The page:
• Yes I'm finding that, Expires has an internal and external setting. I have it set to external for a CDN, but need the internal to clear out the MCL. I kinda hacked the Expire module, not the right way to do it. But it can overwrite the MCL & Externally Purge. Call the executeInternalExpiration function inside the external one.... elseif ($status == EXPIRE_STATUS_ENABLED_EXTERNAL) { self::executeInternalExpiration($urls, $wildcards); self::executeExternalExpiration($urls, $wildcards, $object_type, $object); } – Nick Dynan Feb 17 '15 at 7:56
5

The page cache is cleared on cron every time if the minimum cache lifetime is set at the default of none. If the minimum cache lifetime is set, cron deletes all cache entries no more than once per the minimum cache lifetime setting.

Inside of drupal_page_set_cache() you can see that 'expire' => CACHE_TEMPORARY,.

With the core database cache, it ignores the minimum cache lifetime on clears. When you look at the code in DrupalDatabaseCache::clear; there is zero code in there that has to do with when the cache was created; thus the minimum cache lifetime is not enforced. Inside of system_cron one of the caches that gets cleared is cache_page.

If you wish to change this you can change how often system_cron runs; elysia cron is a good way to do this. But be aware that any node save from the GUI will also clear the page cache as well; see node_form_submit, at the bottom it will clear the page cache. Same is true for any comments saved, see comment_form_submit().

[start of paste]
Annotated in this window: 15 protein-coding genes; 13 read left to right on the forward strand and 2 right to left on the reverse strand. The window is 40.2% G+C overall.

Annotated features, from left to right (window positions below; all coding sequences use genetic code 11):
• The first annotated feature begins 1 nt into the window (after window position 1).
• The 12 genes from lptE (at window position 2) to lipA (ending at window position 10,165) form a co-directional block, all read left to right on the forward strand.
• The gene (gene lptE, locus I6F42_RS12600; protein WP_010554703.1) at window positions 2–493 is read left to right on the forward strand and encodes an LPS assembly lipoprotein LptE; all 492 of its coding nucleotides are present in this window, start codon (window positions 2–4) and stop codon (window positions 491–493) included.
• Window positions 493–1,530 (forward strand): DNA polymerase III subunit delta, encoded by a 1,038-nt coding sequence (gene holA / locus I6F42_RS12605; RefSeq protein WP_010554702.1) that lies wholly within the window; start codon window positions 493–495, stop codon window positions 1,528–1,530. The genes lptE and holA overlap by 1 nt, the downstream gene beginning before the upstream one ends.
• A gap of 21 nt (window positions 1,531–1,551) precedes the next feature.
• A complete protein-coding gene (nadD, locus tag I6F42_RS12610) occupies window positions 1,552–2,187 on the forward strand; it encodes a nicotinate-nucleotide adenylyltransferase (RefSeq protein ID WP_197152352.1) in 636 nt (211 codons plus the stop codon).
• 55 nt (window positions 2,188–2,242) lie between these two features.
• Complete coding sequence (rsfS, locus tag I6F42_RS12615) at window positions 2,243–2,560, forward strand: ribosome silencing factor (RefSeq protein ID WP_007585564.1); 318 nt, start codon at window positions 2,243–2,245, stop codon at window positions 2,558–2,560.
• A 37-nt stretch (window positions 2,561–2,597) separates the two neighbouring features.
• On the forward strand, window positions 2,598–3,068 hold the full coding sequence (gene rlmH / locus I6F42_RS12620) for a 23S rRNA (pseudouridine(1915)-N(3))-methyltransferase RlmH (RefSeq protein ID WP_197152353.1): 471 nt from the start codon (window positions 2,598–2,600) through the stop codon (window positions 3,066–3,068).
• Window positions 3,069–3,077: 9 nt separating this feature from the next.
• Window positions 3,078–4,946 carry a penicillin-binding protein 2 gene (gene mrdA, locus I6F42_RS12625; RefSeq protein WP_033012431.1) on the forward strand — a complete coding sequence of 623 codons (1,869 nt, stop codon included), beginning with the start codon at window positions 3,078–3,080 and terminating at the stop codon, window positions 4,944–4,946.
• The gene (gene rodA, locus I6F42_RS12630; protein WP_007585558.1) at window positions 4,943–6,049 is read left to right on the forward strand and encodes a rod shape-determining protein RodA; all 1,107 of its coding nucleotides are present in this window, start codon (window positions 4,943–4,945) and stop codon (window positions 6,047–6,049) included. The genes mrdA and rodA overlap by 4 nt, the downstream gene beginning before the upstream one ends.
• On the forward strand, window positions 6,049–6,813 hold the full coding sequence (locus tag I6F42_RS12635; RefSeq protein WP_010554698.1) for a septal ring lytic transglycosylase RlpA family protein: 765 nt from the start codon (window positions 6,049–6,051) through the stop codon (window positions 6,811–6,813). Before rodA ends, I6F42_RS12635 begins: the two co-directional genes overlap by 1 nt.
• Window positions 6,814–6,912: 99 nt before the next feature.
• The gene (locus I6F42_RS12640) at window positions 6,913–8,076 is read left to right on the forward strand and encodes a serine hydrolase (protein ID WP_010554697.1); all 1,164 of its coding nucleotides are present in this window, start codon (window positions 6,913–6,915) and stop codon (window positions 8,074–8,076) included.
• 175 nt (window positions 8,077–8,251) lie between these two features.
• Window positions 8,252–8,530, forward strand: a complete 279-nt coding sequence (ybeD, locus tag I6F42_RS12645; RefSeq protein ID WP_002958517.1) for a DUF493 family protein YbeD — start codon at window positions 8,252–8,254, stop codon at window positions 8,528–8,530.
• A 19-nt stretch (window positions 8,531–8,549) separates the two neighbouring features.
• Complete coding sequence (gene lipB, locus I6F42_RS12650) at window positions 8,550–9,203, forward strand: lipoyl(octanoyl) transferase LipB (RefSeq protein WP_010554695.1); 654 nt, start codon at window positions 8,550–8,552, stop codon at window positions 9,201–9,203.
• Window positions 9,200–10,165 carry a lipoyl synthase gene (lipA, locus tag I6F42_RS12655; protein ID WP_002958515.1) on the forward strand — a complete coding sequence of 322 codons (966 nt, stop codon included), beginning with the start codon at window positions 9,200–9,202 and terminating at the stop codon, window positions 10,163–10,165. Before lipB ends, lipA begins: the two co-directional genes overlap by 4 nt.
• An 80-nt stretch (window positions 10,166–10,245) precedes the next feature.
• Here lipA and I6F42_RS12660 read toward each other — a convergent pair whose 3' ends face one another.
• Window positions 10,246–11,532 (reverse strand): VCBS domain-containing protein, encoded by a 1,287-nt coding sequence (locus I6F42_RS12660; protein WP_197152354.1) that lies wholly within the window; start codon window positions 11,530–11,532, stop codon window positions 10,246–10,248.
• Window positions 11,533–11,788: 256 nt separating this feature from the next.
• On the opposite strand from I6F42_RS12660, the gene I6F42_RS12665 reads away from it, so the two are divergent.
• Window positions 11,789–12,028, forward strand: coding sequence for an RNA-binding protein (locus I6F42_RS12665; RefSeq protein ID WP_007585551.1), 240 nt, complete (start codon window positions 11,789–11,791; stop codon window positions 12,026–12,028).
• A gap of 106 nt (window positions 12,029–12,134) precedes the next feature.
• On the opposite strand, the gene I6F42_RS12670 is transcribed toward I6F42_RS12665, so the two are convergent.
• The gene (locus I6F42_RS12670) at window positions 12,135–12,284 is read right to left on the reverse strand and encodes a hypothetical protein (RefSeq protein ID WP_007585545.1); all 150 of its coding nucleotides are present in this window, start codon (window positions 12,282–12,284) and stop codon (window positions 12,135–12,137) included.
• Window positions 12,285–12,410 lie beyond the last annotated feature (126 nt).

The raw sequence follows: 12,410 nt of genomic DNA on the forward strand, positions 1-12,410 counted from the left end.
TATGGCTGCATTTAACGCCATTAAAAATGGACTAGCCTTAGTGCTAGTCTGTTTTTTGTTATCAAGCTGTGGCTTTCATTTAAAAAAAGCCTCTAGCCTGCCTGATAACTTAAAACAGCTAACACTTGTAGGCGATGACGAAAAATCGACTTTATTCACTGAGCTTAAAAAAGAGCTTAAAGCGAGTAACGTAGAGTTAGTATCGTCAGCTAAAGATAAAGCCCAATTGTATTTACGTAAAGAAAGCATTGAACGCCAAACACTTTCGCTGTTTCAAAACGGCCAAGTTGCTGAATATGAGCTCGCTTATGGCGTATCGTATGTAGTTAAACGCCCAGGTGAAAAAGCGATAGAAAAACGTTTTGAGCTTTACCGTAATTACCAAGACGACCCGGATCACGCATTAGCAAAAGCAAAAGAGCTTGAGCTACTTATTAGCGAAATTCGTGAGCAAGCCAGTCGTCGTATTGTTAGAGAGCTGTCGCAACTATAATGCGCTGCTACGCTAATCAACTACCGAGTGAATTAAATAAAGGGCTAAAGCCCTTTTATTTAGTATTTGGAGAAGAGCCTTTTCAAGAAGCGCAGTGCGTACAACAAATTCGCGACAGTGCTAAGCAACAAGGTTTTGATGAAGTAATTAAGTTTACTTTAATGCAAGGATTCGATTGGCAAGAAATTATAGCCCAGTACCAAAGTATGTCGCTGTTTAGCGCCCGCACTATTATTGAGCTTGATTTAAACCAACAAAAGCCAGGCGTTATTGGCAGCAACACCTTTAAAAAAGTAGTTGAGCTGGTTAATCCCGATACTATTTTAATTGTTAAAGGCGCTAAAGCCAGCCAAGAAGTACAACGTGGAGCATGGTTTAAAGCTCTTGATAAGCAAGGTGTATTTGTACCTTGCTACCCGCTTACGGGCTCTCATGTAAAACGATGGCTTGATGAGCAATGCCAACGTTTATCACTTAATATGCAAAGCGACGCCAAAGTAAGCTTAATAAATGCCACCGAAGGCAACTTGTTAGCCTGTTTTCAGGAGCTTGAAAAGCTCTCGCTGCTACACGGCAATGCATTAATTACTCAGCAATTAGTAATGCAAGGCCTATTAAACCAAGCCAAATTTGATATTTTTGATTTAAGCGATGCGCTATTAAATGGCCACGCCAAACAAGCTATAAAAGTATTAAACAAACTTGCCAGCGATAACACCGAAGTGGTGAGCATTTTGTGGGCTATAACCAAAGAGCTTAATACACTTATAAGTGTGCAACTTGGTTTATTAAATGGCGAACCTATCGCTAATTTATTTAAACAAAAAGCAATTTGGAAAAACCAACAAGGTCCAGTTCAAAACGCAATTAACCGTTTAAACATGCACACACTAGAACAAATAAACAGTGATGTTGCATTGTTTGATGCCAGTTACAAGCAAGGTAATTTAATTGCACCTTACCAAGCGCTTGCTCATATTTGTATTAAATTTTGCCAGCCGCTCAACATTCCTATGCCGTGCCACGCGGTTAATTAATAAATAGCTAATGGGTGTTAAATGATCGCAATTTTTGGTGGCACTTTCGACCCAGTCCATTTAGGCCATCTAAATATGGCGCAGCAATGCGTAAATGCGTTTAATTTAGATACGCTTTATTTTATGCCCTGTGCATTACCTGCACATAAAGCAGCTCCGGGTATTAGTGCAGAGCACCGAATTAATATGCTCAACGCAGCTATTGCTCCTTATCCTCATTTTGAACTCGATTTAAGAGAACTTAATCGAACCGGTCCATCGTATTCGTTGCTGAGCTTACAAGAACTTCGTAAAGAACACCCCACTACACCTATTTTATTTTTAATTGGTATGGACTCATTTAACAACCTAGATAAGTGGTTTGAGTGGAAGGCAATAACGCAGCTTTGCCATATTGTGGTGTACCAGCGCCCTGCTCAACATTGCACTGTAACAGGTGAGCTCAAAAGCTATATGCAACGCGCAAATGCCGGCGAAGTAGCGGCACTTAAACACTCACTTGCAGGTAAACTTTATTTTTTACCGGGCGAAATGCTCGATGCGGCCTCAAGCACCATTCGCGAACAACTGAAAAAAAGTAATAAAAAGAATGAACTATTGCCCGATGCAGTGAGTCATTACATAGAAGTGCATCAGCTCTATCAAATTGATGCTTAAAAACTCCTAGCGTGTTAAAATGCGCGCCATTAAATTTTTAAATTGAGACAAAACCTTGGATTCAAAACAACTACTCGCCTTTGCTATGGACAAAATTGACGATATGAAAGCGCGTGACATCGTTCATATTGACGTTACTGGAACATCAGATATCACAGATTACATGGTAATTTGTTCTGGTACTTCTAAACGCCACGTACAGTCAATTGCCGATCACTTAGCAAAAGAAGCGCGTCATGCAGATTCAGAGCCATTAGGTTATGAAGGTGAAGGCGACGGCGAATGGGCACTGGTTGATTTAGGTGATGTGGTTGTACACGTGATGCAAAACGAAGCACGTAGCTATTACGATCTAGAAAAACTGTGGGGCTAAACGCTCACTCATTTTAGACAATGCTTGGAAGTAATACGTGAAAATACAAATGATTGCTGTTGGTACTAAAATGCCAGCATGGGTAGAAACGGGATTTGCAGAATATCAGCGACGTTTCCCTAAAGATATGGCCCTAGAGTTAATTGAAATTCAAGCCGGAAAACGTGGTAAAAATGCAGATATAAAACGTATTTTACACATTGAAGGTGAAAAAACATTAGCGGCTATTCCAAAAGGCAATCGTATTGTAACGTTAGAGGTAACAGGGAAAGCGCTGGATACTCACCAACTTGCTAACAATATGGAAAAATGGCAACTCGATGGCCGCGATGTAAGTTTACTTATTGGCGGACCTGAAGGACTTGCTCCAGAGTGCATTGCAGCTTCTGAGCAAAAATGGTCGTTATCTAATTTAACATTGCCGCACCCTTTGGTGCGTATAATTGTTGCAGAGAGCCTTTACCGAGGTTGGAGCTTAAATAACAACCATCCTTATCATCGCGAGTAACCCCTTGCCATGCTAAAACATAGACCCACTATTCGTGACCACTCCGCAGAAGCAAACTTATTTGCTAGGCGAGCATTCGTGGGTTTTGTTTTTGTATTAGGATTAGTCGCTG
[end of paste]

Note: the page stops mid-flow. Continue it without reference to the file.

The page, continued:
The best solution is to change how the page cache works. Have it respect the minimum cache lifetime. There are 2 modules that enforce this:
https://www.drupal.org/project/apdqc Asynchronous Prefetch Database Query Cache
https://www.drupal.org/project/adbc Alternative Database Cache
ADBC was created to make the minimum cache lifetime more useable & is database agnostic. APDQC has all of ADBC in it but it also gets rid of deadlock and metadata lock issues when using MySQL as well as speeding up cache get and set calls; only works with MySQL. If you're using MySQL I would recommend using APDQC; if you're using a different database then ADBC is the way to go.

Once the minimum is enforced you do need a way to update that cached page if it was actually updated. The Cache Expiration module can do this for you.

D7 issue: https://www.drupal.org/node/891600

  • 1
    DrupalDatabaseCashe::clear does respect cache_lifetime, though. It just applies per cache bin, not per cache entry. So calls to cache_clear_all() like in system_cron() or node_form_submit() are not guaranteed to clear the page cache if cache_lifetime > 0. – Les Lim Feb 16 '15 at 17:37
  • 1
    By default every item inside of the cache_page bin is CACHE_TEMPORARY. Same is true for every item inside of cache_blocks; see _block_render_blocks(). – mikeytown2 Feb 16 '15 at 18:25
  • 1
    That's true, per cache entry. What I'm saying is that DrupalDatabaseCache::clear doesn't actually perform any db_delete operations on the bin unless cache_lifetime seconds have passed since the last time the bin was cleared. – Les Lim Feb 16 '15 at 20:00

Your Answer

By clicking “Post Your Answer”, you agree to our terms of service, privacy policy and cookie policy

Not the answer you're looking for? Browse other questions tagged or ask your own question.